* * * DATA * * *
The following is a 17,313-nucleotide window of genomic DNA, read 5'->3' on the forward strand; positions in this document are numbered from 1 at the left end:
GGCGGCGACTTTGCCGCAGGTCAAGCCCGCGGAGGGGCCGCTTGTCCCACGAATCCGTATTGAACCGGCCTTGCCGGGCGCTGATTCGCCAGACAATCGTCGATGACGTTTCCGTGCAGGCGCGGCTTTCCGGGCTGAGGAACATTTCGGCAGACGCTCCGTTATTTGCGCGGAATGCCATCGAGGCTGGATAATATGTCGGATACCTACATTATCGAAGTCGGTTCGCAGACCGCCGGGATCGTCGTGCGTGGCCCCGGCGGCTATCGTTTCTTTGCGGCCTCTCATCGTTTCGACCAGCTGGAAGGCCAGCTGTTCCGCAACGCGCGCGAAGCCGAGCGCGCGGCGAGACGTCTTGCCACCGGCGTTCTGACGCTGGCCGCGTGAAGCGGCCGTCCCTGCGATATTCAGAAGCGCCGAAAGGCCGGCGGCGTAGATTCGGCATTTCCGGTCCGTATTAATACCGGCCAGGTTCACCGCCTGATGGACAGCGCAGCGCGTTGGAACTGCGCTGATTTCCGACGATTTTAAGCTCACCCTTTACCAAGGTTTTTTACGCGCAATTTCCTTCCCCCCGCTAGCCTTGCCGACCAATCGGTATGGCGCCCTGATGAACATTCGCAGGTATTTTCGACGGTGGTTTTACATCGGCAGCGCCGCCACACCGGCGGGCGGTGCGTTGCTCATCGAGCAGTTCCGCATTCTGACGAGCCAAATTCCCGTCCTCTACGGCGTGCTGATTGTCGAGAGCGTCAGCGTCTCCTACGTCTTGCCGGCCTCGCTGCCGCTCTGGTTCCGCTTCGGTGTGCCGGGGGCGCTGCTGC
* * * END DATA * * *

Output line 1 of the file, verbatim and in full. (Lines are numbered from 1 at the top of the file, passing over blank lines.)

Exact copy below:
The following is a 17,313-nucleotide window of genomic DNA, read 5'->3' on the forward strand; positions in this document are numbered from 1 at the left end: